Open Access Highly Accessed Research article

Red yeast rice lowers cholesterol in physicians - a double blind, placebo controlled randomized trial

Veronique Verhoeven1*, Maja Lopez Hartmann1, Roy Remmen1, Johan Wens1, Sandra Apers2 and Paul Van Royen1

Author Affiliations

1 The academic center for primary and interdisciplinary care, Faculty of Medicine and Health Sciences, University of Antwerp, Antwerp, Belgium

2 Natural products and food – Research & Analysis, Faculty of Pharmaceutical, Biomedical and Veterinary Sciences, Universiteitsplein 1, Wilrijk 2610, Belgium

For all author emails, please log on.

BMC Complementary and Alternative Medicine 2013, 13:178  doi:10.1186/1472-6882-13-178

Published: 18 July 2013

Abstract

Background

In recent years, red yeast rice (RYR) supplements have been marketed aggressively as a natural way to lower cholesterol; however, the large majority of commercially available products have not been studied according to current research standards.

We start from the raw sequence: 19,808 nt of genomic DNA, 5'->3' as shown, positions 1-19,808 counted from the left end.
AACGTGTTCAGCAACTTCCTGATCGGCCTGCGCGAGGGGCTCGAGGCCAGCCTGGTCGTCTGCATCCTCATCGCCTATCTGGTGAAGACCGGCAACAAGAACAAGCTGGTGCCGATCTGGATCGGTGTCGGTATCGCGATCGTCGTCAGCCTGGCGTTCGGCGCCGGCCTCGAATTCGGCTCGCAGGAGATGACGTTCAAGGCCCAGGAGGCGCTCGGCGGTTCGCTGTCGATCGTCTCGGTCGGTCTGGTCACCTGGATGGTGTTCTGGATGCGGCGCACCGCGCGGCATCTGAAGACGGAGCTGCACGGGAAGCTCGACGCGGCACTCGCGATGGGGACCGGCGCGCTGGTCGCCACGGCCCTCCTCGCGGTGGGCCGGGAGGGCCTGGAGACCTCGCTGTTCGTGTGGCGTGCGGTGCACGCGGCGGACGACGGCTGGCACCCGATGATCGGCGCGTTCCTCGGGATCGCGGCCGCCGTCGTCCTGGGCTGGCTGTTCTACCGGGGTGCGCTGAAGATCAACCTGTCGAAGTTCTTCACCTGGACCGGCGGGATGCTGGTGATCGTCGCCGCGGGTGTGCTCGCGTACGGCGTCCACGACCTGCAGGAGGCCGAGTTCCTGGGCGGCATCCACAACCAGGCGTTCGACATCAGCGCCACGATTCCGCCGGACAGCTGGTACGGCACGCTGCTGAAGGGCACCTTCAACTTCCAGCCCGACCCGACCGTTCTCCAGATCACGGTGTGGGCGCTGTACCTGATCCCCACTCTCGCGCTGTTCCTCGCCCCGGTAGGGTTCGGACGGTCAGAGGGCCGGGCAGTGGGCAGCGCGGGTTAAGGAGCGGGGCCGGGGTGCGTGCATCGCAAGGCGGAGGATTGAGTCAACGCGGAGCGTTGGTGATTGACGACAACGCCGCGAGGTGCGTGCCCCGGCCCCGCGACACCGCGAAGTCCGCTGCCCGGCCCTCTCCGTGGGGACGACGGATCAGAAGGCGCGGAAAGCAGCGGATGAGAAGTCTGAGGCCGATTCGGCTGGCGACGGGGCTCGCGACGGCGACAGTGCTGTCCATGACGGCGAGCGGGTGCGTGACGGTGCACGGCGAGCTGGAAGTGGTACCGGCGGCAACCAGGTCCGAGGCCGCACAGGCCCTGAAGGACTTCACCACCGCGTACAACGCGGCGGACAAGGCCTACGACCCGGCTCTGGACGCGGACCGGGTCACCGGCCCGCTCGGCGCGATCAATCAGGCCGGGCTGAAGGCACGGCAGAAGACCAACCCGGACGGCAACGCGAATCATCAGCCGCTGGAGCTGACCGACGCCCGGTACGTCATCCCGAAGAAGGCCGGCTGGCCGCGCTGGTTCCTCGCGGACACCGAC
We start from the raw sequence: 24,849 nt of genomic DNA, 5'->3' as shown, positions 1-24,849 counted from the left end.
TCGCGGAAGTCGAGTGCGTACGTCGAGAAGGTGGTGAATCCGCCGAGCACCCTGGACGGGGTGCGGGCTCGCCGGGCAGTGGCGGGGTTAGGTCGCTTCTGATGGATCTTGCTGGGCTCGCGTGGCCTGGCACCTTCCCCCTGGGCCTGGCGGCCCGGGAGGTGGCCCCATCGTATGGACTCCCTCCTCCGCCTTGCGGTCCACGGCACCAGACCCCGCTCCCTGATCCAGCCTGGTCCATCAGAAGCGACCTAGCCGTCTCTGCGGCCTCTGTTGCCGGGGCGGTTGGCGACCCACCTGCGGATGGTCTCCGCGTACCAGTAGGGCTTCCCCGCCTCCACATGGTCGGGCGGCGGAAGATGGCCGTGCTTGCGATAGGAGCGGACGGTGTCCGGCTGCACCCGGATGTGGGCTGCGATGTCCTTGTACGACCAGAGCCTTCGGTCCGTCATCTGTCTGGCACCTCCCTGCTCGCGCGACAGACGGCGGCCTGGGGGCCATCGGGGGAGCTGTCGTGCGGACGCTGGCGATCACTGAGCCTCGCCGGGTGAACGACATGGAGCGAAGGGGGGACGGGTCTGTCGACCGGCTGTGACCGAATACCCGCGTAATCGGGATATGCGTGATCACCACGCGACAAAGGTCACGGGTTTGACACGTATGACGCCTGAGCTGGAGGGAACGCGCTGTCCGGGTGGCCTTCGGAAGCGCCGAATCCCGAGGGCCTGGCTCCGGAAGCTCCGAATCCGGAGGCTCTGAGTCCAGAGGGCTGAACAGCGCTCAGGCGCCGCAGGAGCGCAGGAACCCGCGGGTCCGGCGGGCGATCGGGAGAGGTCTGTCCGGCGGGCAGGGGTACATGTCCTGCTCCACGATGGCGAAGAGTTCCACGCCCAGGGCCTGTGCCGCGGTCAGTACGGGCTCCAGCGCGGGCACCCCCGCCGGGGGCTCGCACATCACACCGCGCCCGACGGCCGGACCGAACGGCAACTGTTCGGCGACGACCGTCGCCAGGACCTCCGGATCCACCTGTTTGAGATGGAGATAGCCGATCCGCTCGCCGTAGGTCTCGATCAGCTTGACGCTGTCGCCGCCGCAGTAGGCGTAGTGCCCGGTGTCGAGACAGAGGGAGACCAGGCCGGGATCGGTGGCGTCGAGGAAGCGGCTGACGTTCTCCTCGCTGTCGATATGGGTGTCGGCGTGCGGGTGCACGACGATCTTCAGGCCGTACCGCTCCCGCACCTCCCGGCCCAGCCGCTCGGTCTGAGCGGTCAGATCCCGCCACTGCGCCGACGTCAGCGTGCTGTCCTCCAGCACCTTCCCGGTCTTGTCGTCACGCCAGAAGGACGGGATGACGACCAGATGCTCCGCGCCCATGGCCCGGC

Methods

In a double blind placebo controlled randomized trial, 52 physicians and their spouses with a total cholesterol level of > 200 mg/dL were randomly allocated to receive a RYR extract or placebo for 8 weeks. As a primary outcome measure, we compared the before-after difference in lipid levels between both groups. As secondary outcome measures we looked at side-effects, CK elevation and a change in cardiovascular risk.

Results

LDL (low density lipoprotein) cholesterol was lowered with 36 mg/dL (22%) and total cholesterol with 37 mg/dL (15%) in the intervention group. This result was statistically significant as compared to the control group, in which no reduction in total cholesterol and LDL was observed (p < 0.001). There was no marked difference in CK (creatine kinase)-elevation or reported side-effects between study groups. In 5/31 participants in the intervention group, the lipid lowering effect resulted in lower cardiovascular risk as measured with SCORE (Systematic COronary Risk Evaluation).

Conclusions

The RYR formulation under study was effective in lowering cholesterol and LDL cholesterol in this study population. RYR therapy may be an attractive and relatively well studied alternative in patients who are intolerant for statins or who have objections against pharmacological lipid lowering. However, consumers need to be warned that the actual content of commercially available preparations is not assured by governmental regulations, which raises effectiveness and safety issues.

Trial registration

Clinicaltrials.gov, nr: NCT01558050

Keywords:
Cardiovascular prevention; Statins; Red yeast rice; Cholesterol